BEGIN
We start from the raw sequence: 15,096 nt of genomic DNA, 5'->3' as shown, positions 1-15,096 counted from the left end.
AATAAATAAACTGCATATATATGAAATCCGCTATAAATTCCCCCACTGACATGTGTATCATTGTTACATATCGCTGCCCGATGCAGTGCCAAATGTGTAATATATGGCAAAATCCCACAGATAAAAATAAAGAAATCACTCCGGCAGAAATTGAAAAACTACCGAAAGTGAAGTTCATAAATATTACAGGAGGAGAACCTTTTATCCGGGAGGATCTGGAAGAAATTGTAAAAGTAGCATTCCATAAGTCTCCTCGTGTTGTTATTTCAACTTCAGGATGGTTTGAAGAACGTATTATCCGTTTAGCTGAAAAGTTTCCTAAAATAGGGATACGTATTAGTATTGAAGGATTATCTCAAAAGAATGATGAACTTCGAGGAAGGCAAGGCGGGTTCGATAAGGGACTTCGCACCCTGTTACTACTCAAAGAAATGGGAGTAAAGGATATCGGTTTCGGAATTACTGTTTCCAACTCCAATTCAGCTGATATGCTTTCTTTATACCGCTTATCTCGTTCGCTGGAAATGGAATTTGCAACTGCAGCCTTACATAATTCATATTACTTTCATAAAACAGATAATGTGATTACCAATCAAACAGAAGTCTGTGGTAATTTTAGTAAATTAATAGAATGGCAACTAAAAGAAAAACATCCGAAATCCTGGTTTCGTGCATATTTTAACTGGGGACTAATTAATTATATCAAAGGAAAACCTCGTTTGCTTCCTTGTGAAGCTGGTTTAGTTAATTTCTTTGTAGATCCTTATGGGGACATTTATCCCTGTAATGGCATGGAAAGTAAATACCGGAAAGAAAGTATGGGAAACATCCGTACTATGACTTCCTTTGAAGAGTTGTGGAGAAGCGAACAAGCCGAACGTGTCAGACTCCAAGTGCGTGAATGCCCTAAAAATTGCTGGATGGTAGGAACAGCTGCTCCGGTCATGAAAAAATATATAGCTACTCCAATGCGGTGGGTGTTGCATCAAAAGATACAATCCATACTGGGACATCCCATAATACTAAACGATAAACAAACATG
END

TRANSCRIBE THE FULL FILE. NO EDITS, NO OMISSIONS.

We start from the raw sequence: 15,096 nt of genomic DNA, 5'->3' as shown, positions 1-15,096 counted from the left end.
AATAAATAAACTGCATATATATGAAATCCGCTATAAATTCCCCCACTGACATGTGTATCATTGTTACATATCGCTGCCCGATGCAGTGCCAAATGTGTAATATATGGCAAAATCCCACAGATAAAAATAAAGAAATCACTCCGGCAGAAATTGAAAAACTACCGAAAGTGAAGTTCATAAATATTACAGGAGGAGAACCTTTTATCCGGGAGGATCTGGAAGAAATTGTAAAAGTAGCATTCCATAAGTCTCCTCGTGTTGTTATTTCAACTTCAGGATGGTTTGAAGAACGTATTATCCGTTTAGCTGAAAAGTTTCCTAAAATAGGGATACGTATTAGTATTGAAGGATTATCTCAAAAGAATGATGAACTTCGAGGAAGGCAAGGCGGGTTCGATAAGGGACTTCGCACCCTGTTACTACTCAAAGAAATGGGAGTAAAGGATATCGGTTTCGGAATTACTGTTTCCAACTCCAATTCAGCTGATATGCTTTCTTTATACCGCTTATCTCGTTCGCTGGAAATGGAATTTGCAACTGCAGCCTTACATAATTCATATTACTTTCATAAAACAGATAATGTGATTACCAATCAAACAGAAGTCTGTGGTAATTTTAGTAAATTAATAGAATGGCAACTAAAAGAAAAACATCCGAAATCCTGGTTTCGTGCATATTTTAACTGGGGACTAATTAATTATATCAAAGGAAAACCTCGTTTGCTTCCTTGTGAAGCTGGTTTAGTTAATTTCTTTGTAGATCCTTATGGGGACATTTATCCCTGTAATGGCATGGAAAGTAAATACCGGAAAGAAAGTATGGGAAACATCCGTACTATGACTTCCTTTGAAGAGTTGTGGAGAAGCGAACAAGCCGAACGTGTCAGACTCCAAGTGCGTGAATGCCCTAAAAATTGCTGGATGGTAGGAACAGCTGCTCCGGTCATGAAAAAATATATAGCTACTCCAATGCGGTGGGTGTTGCATCAAAAGATACAATCCATACTGGGACATCCCATAATACTAAACGATAAACAAACATG